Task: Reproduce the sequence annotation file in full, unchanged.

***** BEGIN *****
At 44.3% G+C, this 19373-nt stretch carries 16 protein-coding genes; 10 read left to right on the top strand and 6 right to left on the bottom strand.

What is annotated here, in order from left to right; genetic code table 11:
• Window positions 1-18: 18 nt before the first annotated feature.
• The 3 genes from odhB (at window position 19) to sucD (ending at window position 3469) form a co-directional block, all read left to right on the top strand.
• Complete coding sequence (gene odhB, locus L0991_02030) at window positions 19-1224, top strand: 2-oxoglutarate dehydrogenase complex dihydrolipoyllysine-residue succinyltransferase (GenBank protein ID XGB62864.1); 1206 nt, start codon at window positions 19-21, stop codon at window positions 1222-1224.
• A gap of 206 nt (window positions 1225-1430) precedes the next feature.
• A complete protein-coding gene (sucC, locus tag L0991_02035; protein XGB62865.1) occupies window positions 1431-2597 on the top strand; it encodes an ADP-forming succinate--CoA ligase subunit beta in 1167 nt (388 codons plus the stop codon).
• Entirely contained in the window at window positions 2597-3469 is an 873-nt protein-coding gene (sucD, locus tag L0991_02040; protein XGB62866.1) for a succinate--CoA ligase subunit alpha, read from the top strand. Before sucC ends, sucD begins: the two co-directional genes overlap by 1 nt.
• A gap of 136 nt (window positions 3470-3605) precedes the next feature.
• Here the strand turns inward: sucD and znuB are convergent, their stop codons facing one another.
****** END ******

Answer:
At 44.3% G+C, this 19373-nt stretch carries 16 protein-coding genes; 10 read left to right on the top strand and 6 right to left on the bottom strand.

What is annotated here, in order from left to right; genetic code table 11:
• Window positions 1-18: 18 nt before the first annotated feature.
• The 3 genes from odhB (at window position 19) to sucD (ending at window position 3469) form a co-directional block, all read left to right on the top strand.
• Complete coding sequence (gene odhB, locus L0991_02030) at window positions 19-1224, top strand: 2-oxoglutarate dehydrogenase complex dihydrolipoyllysine-residue succinyltransferase (GenBank protein ID XGB62864.1); 1206 nt, start codon at window positions 19-21, stop codon at window positions 1222-1224.
• A gap of 206 nt (window positions 1225-1430) precedes the next feature.
• A complete protein-coding gene (sucC, locus tag L0991_02035; protein XGB62865.1) occupies window positions 1431-2597 on the top strand; it encodes an ADP-forming succinate--CoA ligase subunit beta in 1167 nt (388 codons plus the stop codon).
• Entirely contained in the window at window positions 2597-3469 is an 873-nt protein-coding gene (sucD, locus tag L0991_02040; protein XGB62866.1) for a succinate--CoA ligase subunit alpha, read from the top strand. Before sucC ends, sucD begins: the two co-directional genes overlap by 1 nt.
• A gap of 136 nt (window positions 3470-3605) precedes the next feature.
• Here the strand turns inward: sucD and znuB are convergent, their stop codons facing one another.